Clinical Outcomes after Intentional Replantation of Periodontally Involved Teeth

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Periodontal involvement has been thought to be a contraindication for intentional replantation. This retrospective study aimed to assess clinical outcomes after intentional replantation of teeth with periodontal involvement and to explore potential predictors of outcomes.


Teeth with a history of intentional replantation between March 2000 and December 2014 and with 1 or 2 preoperative periodontal pockets ≥6 mm among 6 sites evaluated per tooth were included. A total of 103 teeth were included, and 74 teeth were followed up for more than 6 months. Outcomes were assessed as improved (a decrease in the number and depths of periodontal pockets and the size of periapical radiolucency and no external root resorption or sign/symptoms) or failed. Data were analyzed with Kaplan-Meier survival analysis and a Cox proportional regression model.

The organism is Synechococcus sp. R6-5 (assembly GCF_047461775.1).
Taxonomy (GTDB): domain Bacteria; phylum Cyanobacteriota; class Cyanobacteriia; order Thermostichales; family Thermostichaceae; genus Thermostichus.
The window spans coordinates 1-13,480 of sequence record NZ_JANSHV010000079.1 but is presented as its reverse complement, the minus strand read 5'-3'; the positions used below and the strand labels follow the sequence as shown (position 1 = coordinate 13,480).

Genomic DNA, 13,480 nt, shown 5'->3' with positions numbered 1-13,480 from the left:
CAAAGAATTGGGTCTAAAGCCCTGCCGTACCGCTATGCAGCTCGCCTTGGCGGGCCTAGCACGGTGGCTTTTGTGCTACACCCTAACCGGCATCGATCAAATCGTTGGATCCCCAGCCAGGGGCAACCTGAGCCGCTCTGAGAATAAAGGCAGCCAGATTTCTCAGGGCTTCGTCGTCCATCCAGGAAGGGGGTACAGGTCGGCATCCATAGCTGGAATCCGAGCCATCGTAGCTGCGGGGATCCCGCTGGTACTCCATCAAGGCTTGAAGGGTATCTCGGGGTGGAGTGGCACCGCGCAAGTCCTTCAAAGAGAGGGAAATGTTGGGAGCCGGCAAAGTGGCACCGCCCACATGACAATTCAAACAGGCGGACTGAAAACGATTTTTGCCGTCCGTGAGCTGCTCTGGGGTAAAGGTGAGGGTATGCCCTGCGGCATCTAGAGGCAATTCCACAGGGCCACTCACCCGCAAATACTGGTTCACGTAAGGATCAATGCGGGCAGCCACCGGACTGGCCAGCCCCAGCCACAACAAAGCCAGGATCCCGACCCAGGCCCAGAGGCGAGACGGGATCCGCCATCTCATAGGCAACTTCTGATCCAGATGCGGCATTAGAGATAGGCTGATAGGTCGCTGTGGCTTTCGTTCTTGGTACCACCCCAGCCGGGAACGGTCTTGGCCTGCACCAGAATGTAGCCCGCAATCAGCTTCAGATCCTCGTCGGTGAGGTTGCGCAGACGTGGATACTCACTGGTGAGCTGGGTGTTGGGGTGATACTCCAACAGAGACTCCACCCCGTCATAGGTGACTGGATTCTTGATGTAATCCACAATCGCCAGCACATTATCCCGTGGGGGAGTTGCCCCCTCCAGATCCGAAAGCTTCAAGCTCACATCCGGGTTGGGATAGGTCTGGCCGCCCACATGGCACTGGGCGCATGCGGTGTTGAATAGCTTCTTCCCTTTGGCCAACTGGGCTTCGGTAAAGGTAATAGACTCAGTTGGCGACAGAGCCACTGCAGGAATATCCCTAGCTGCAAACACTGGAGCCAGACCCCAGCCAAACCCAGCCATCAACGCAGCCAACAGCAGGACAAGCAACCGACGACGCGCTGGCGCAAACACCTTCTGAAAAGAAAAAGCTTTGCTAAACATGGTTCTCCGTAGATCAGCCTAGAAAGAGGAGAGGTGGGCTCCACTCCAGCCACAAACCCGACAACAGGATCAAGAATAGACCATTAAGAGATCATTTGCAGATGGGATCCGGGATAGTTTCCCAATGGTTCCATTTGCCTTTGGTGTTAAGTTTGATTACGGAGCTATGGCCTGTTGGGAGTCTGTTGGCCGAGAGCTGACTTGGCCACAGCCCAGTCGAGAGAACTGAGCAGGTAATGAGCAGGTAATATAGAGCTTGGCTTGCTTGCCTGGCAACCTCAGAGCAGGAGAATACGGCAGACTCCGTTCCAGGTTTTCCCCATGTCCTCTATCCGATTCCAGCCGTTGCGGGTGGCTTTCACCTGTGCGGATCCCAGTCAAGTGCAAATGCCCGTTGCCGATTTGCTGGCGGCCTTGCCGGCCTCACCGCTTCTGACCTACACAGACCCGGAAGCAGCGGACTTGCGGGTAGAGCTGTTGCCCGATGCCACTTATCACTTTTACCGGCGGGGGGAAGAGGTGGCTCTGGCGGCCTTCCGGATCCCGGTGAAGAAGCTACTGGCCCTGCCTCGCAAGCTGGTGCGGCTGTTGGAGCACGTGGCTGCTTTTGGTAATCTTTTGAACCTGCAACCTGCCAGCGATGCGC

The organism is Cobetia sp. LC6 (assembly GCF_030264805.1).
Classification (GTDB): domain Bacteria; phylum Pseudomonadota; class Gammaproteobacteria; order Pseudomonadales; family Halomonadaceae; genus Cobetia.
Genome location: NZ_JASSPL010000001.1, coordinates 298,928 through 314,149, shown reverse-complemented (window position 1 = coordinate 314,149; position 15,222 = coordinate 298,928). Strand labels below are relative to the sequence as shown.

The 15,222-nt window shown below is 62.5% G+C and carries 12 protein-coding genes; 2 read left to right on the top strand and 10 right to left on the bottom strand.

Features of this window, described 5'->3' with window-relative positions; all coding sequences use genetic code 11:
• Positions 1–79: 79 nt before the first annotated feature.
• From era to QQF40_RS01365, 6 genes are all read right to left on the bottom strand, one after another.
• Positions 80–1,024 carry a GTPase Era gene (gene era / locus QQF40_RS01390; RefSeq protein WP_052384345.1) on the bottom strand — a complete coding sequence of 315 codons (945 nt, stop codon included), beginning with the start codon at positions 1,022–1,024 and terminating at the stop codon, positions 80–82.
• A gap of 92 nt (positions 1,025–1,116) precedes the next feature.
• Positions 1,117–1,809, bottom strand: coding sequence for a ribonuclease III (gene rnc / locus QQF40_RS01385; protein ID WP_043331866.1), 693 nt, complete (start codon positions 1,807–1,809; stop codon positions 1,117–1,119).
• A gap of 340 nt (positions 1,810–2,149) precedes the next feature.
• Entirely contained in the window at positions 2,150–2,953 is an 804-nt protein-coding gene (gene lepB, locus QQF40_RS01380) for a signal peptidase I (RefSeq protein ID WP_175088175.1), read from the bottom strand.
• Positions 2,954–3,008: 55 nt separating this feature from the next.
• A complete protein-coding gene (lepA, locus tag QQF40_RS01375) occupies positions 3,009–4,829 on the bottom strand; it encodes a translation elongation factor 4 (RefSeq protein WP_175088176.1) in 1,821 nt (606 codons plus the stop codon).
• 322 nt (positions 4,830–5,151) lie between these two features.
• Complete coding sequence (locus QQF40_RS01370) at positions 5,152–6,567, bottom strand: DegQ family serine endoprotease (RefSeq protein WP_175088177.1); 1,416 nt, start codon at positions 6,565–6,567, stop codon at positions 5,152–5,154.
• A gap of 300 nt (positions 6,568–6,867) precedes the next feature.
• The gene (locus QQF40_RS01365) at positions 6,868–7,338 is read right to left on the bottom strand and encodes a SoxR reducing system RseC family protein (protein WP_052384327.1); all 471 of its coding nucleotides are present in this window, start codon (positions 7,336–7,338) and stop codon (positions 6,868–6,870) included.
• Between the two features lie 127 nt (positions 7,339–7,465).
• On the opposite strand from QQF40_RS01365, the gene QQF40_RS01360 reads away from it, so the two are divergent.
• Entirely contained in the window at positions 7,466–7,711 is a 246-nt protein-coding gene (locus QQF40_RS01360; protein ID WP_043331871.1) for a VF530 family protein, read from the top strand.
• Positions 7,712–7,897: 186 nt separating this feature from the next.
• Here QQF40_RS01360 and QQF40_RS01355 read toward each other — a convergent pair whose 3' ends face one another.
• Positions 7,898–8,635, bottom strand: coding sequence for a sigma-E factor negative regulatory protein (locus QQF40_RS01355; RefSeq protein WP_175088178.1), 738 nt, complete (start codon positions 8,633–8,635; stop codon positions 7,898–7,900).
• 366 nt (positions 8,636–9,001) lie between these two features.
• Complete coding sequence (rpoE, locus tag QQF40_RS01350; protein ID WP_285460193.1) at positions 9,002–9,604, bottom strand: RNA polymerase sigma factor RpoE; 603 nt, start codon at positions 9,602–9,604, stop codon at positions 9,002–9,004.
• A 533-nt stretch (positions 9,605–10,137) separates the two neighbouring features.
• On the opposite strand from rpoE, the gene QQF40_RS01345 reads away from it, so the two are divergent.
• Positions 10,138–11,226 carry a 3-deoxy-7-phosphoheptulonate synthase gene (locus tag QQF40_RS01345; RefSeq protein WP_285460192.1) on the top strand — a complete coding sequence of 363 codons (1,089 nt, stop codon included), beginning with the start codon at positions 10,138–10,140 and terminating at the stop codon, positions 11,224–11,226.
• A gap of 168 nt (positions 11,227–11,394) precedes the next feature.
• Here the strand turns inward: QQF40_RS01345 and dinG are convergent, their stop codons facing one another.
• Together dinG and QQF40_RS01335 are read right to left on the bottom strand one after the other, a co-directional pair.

Cumulative improved rates declined from 89% at 1 year to 68% at 4 years. A Cox proportional regression model identified the patient's age (P = .049; hazard ratio, 2.552) and the number of preoperative periodontal pockets with a depth ≥6 mm (P = .041; hazard ratio, 2.523) as predictors of outcomes in the replantation of periodontally involved teeth.


Periodontal involvement is not an absolute contraindication to intentional replantation. The teeth with 1 preoperative periodontal pocket ≥6 mm and the subjects aged ≤40 years had 2.5 times and 2.6 times lower probability of failure, respectively, than the teeth with 2 pockets and the subjects aged >40 years. Therefore, these factors need to be carefully considered for intentional replantation.

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